Periodic statements on the need to prevent private schools from overcharging students, apparently oblivious to the amount the government spends on its schools or the quality of teaching there, tend to overshadow the progress being made on education reform. So, for instance, while the issue of reservations is a serious one—and the government continues to try to impose it on the IIMs—the proposal to replace the IIM Council where the government was represented by a coordinating council which will have eminent people as members (apart from the IIM directors) is a good step; dropping the President from the Visitor, with powers to recommend administrative action, is also a good move. In the case of the IITs, the plan has been to allow them to even decide on their own fees. A Bill for reforming medical education has been proposed by NITI Aayog and that is under consideration.
While many committees have recommended restructuring of UGC and AICTE, in an interview to The Times of India, education minister Prakash Javadekar has said the government is set to roll out a graded autonomy framework—institutes that are graded higher would enjoy more autonomy, followed by the middle-rung ones, with the government regulating only the third rung of institutes. Also, the minister is also of the view that universities would have a limited role in regulating colleges, with institutes free to decide their curriculum, examination, and hiring of new teachers.
What this means is that while a Delhi University will be free to decide its own curriculum, within this, if a Lady Shri Ram or a Hindu College—both were graded ‘A+’—want to offer their own curriculum, they can do so. The grading system, of course, will take time since while there are 799 universities, 39,071 colleges, and 11,923 stand-alone institutes, the accreditation agency NAAC still has a long way to go in completing grading. Sooner, rather than later, encouraging non-government ratings also has to be a priority.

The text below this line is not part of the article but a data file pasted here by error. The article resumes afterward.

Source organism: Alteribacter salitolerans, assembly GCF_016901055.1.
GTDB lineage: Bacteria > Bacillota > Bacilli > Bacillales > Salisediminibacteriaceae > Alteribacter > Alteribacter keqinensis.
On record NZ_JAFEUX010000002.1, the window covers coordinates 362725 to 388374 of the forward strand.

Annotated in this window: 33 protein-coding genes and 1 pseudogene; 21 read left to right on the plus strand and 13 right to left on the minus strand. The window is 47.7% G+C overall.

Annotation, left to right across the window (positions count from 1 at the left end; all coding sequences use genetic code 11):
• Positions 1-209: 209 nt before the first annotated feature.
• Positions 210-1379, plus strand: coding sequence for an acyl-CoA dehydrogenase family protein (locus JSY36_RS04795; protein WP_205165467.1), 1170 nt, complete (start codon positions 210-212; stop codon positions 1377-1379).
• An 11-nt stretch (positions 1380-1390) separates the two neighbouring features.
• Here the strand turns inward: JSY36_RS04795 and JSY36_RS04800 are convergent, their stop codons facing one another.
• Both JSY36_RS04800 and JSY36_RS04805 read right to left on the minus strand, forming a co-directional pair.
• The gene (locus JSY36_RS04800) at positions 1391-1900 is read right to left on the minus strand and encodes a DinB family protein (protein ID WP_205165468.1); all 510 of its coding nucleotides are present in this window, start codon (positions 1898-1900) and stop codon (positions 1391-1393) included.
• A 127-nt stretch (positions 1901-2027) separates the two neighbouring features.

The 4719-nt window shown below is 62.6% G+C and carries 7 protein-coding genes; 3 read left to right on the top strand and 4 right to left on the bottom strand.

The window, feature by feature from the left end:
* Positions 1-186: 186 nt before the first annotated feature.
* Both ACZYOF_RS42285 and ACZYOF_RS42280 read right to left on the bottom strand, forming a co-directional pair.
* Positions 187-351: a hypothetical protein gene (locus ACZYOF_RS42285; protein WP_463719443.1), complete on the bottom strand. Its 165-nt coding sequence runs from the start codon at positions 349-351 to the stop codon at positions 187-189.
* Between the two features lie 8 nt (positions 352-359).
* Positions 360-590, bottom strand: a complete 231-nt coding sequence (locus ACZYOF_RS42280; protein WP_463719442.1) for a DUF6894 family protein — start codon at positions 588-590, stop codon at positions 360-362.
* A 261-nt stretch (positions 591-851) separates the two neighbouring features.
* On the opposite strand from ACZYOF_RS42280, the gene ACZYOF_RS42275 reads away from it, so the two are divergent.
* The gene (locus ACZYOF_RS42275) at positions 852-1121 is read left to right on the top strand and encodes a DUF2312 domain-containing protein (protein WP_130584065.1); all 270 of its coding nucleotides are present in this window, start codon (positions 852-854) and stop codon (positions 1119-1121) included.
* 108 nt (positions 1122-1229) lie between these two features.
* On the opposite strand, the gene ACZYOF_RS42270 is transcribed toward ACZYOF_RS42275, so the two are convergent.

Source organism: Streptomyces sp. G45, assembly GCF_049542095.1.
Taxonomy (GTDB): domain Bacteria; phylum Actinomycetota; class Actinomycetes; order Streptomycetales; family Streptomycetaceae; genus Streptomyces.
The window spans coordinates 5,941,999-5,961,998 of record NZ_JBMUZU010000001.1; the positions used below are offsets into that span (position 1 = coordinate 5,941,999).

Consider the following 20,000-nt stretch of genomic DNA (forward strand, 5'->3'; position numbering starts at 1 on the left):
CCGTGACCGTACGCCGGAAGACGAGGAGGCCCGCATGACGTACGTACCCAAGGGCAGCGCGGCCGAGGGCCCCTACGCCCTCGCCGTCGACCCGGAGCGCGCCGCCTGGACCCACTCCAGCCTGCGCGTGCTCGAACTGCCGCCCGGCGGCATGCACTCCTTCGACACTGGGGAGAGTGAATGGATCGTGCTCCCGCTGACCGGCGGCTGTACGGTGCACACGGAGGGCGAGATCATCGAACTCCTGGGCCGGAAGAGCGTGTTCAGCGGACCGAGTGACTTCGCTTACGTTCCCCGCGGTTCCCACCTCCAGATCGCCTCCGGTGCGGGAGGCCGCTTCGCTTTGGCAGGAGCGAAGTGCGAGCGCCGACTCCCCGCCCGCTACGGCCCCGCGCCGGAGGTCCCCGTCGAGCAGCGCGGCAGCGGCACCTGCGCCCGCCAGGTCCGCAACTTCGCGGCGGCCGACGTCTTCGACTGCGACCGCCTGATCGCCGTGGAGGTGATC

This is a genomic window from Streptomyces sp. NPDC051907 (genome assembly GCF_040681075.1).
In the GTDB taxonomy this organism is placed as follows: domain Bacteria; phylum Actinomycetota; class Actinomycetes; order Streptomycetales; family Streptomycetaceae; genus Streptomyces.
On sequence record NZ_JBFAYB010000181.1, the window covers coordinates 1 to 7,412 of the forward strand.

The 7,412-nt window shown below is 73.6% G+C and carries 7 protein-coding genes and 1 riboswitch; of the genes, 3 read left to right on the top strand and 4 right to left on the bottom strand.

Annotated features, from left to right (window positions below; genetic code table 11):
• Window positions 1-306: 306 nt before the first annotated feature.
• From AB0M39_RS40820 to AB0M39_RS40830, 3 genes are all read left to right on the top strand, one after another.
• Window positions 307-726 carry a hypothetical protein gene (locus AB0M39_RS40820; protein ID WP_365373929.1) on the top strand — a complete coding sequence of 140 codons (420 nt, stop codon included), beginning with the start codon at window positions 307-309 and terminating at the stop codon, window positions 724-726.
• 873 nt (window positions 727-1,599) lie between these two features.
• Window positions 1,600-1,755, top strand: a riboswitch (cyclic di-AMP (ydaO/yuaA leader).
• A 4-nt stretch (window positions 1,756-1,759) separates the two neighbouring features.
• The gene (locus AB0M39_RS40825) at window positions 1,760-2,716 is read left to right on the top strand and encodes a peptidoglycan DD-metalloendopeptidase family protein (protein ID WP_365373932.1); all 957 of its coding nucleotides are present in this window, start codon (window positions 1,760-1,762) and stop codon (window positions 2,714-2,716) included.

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Establishing a National Testing Agency which will ensure CBSE does not have to conduct four major entrance tests is a good idea—it conducts the JEE MAINS for engineering, NEET-UG for medical, UGC-NET for entry-level teaching jobs in universities & colleges and UGC-funded research fellowships, and CTET for school-level teaching jobs. But even if CBSE were to concentrate on only schools, it doesn’t help—while CBSE had 11 lakh students for Class XII, UP alone had 26 lakh students registered for its state board exam—the result has been grade-inflation unrelated to student quality, especially in many state boards.
A good solution would be to encourage colleges/universities to opt for a national SAT-type test to decide on admissions. And, at some point, the minister has to acknowledge you can’t create world-class institutions if you have a reservations policy. Without a solution to that, India’s educations-reform path will always be incomplete.